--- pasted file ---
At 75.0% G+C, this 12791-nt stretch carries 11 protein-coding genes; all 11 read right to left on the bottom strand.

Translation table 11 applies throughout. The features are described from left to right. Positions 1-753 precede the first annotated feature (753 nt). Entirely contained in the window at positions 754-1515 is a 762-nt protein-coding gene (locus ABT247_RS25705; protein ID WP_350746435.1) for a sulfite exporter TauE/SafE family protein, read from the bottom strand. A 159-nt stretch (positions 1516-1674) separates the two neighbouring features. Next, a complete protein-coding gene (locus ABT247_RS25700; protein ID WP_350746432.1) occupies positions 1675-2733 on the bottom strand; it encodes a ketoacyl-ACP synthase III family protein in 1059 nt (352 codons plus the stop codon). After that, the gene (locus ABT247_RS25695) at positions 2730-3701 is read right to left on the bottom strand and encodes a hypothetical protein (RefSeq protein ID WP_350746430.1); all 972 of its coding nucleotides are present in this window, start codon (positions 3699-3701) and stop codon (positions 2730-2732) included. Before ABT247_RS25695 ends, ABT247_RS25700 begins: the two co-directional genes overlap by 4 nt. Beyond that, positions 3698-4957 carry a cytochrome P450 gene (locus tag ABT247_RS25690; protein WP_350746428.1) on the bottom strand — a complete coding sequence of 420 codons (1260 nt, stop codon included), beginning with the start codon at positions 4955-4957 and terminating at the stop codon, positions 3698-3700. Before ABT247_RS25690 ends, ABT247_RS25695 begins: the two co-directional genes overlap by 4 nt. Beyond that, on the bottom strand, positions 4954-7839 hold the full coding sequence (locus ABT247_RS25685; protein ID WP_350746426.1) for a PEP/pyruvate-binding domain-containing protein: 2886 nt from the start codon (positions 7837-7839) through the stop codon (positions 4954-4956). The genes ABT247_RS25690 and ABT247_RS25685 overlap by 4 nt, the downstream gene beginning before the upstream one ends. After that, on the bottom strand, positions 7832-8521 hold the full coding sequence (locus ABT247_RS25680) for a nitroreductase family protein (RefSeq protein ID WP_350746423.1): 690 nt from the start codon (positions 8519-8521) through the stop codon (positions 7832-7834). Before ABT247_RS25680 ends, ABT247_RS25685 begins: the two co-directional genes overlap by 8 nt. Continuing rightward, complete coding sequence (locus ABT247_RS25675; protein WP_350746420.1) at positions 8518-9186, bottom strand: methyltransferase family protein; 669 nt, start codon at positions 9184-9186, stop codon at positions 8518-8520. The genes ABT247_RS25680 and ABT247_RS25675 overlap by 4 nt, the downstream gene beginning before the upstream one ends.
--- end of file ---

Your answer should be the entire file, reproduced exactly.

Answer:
At 75.0% G+C, this 12791-nt stretch carries 11 protein-coding genes; all 11 read right to left on the bottom strand.

Translation table 11 applies throughout. The features are described from left to right. Positions 1-753 precede the first annotated feature (753 nt). Entirely contained in the window at positions 754-1515 is a 762-nt protein-coding gene (locus ABT247_RS25705; protein ID WP_350746435.1) for a sulfite exporter TauE/SafE family protein, read from the bottom strand. A 159-nt stretch (positions 1516-1674) separates the two neighbouring features. Next, a complete protein-coding gene (locus ABT247_RS25700; protein ID WP_350746432.1) occupies positions 1675-2733 on the bottom strand; it encodes a ketoacyl-ACP synthase III family protein in 1059 nt (352 codons plus the stop codon). After that, the gene (locus ABT247_RS25695) at positions 2730-3701 is read right to left on the bottom strand and encodes a hypothetical protein (RefSeq protein ID WP_350746430.1); all 972 of its coding nucleotides are present in this window, start codon (positions 3699-3701) and stop codon (positions 2730-2732) included. Before ABT247_RS25695 ends, ABT247_RS25700 begins: the two co-directional genes overlap by 4 nt. Beyond that, positions 3698-4957 carry a cytochrome P450 gene (locus tag ABT247_RS25690; protein WP_350746428.1) on the bottom strand — a complete coding sequence of 420 codons (1260 nt, stop codon included), beginning with the start codon at positions 4955-4957 and terminating at the stop codon, positions 3698-3700. Before ABT247_RS25690 ends, ABT247_RS25695 begins: the two co-directional genes overlap by 4 nt. Beyond that, on the bottom strand, positions 4954-7839 hold the full coding sequence (locus ABT247_RS25685; protein ID WP_350746426.1) for a PEP/pyruvate-binding domain-containing protein: 2886 nt from the start codon (positions 7837-7839) through the stop codon (positions 4954-4956). The genes ABT247_RS25690 and ABT247_RS25685 overlap by 4 nt, the downstream gene beginning before the upstream one ends. After that, on the bottom strand, positions 7832-8521 hold the full coding sequence (locus ABT247_RS25680) for a nitroreductase family protein (RefSeq protein ID WP_350746423.1): 690 nt from the start codon (positions 8519-8521) through the stop codon (positions 7832-7834). Before ABT247_RS25680 ends, ABT247_RS25685 begins: the two co-directional genes overlap by 8 nt. Continuing rightward, complete coding sequence (locus ABT247_RS25675; protein WP_350746420.1) at positions 8518-9186, bottom strand: methyltransferase family protein; 669 nt, start codon at positions 9184-9186, stop codon at positions 8518-8520. The genes ABT247_RS25680 and ABT247_RS25675 overlap by 4 nt, the downstream gene beginning before the upstream one ends.